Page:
Planet Forward Graphic Designer | George Washington University
Next in Tackling Food Waste: GW's Ellen Wang asks us to look at our own food waste. We might think that the garbage bin is the end of the story when it comes to food you're not going to eat – but there's more to to it than that.
Next in our series: Stevenson University's Quinn Luethy looks deeper into how we're going to feed our planet's growing population. Solutions include the development of crops that can withstand the challenges of climate change.
Planet Forward Senior Correspondent | Columbia University
Next in our Tackling Food Waste series: Any food discussion inevitably involves GMOs. Columbia University's Katherine Baker spoke with an organic farmer and plant pathologist/geneticist to find out more.
Planet Forward Correspondent | University of Nebraska-Lincoln
Next in our series: Photojournalist James Wooldridge takes a peek into the diversity of form among California's farms, which points out the intersection between art and science in agriculture.
Kansas State University
Sustainability and food used to be separate conversations. In the next story in the series, Kansas State's Olivia Bergmeier explores how sustainable ag is now a joint conversation — and both consumers and producers are talking together.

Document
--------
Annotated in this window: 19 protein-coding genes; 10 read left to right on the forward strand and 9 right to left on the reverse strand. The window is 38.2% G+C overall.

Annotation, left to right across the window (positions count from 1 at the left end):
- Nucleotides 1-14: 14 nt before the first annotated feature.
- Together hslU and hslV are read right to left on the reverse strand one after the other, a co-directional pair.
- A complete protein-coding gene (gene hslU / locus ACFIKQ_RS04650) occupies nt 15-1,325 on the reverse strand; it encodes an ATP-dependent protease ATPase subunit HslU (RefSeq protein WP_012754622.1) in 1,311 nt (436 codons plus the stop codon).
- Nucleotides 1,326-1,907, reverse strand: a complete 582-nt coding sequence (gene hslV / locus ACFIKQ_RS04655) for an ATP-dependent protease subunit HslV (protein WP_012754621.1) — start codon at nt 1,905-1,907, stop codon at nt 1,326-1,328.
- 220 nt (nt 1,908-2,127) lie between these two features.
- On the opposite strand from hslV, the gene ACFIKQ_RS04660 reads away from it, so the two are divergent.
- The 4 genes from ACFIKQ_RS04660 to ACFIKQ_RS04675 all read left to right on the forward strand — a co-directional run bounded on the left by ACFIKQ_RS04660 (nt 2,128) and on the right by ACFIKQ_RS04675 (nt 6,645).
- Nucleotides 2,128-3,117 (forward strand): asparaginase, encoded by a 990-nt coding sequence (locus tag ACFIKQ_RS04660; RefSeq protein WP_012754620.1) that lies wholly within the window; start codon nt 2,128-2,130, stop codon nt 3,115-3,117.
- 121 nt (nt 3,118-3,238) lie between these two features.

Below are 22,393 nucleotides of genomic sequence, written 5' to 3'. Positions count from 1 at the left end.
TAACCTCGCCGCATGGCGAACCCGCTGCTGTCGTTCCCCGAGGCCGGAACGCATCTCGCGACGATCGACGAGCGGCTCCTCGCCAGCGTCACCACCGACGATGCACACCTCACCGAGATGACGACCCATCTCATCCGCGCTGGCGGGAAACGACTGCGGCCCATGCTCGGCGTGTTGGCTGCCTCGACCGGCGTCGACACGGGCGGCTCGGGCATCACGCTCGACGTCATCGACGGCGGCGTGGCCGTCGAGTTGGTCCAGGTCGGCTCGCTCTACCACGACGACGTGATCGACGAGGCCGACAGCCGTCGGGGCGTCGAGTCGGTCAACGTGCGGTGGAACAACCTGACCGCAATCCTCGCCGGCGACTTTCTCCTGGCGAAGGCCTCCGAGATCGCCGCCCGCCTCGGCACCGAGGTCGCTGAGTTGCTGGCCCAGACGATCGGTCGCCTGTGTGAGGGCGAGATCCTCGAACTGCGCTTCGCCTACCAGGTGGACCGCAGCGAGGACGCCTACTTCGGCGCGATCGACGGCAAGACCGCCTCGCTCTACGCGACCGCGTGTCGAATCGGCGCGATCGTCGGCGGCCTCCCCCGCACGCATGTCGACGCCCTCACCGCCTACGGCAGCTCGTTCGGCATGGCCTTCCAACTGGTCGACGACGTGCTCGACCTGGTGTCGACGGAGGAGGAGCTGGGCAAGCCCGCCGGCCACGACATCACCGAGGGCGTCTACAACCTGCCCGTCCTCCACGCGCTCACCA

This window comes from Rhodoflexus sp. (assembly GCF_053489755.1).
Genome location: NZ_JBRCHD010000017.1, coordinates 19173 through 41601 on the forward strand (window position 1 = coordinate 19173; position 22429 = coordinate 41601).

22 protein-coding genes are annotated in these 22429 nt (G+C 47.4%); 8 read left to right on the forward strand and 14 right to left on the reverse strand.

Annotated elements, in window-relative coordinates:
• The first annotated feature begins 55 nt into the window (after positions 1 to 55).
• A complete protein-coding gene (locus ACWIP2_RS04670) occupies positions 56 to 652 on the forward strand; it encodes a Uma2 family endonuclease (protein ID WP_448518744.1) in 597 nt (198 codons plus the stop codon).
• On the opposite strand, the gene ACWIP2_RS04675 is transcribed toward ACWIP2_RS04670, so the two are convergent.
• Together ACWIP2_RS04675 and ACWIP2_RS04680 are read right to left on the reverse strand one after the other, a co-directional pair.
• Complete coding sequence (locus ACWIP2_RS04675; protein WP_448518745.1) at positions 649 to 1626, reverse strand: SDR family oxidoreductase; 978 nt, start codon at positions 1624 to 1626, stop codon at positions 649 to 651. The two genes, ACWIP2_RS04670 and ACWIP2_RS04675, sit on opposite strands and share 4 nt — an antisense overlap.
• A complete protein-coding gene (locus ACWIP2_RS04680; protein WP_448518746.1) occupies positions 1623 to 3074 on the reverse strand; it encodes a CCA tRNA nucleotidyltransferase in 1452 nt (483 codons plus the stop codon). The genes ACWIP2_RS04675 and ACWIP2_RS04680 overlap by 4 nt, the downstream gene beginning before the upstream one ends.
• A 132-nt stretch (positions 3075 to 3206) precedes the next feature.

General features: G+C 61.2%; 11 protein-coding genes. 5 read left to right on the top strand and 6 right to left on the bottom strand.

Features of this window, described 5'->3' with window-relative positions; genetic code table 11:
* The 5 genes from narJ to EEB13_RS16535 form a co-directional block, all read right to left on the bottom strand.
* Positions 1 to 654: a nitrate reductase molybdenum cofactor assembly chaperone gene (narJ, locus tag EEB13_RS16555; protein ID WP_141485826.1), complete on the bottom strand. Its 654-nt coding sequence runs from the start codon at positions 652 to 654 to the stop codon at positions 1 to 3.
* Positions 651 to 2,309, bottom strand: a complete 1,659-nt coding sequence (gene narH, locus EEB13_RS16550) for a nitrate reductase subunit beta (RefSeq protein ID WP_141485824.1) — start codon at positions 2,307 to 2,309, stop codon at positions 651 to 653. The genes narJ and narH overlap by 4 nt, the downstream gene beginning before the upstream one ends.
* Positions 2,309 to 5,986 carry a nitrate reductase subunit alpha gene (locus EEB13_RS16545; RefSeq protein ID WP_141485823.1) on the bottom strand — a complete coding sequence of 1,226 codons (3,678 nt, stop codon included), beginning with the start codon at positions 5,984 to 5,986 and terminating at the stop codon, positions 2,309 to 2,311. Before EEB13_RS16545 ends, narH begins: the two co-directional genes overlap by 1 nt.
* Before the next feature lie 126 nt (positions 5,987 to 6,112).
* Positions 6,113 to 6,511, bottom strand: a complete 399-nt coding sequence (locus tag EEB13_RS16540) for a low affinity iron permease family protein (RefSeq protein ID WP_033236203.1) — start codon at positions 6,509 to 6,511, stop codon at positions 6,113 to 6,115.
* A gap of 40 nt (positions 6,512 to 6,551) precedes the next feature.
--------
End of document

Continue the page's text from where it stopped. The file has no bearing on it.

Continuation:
Next in our Tackling Food Waste series: Kenyon College student farmer Dani Huffman looks at the pros and cons of traditional and organic farming - and the issue of sustainable agriculture. Turns out it isn't as black and white as it seems.
In the next story in our Tackling Food Waste series, Eckerd College student Brigit Kenney looks at the broad connection between food production to actually getting that food on our plates. It's a much larger process than she expected to see.
Texas Tech University
Taking a look into making sustainable agriculture practices in California's Central Valley, it's obvious that farmers and seed suppliers have their work cut out for them.
On Dec. 5, the World Bank will announce its post-2020 climate goals. As a member of Generation Z, this is personal.
Planet Forward Correspondent | University of Wisconsin-Madison
My partner and I have been dumpster diving for a little over a year now. It sounds gross — and it certainly can be — but we've found mostly benefits to this uncommon practice.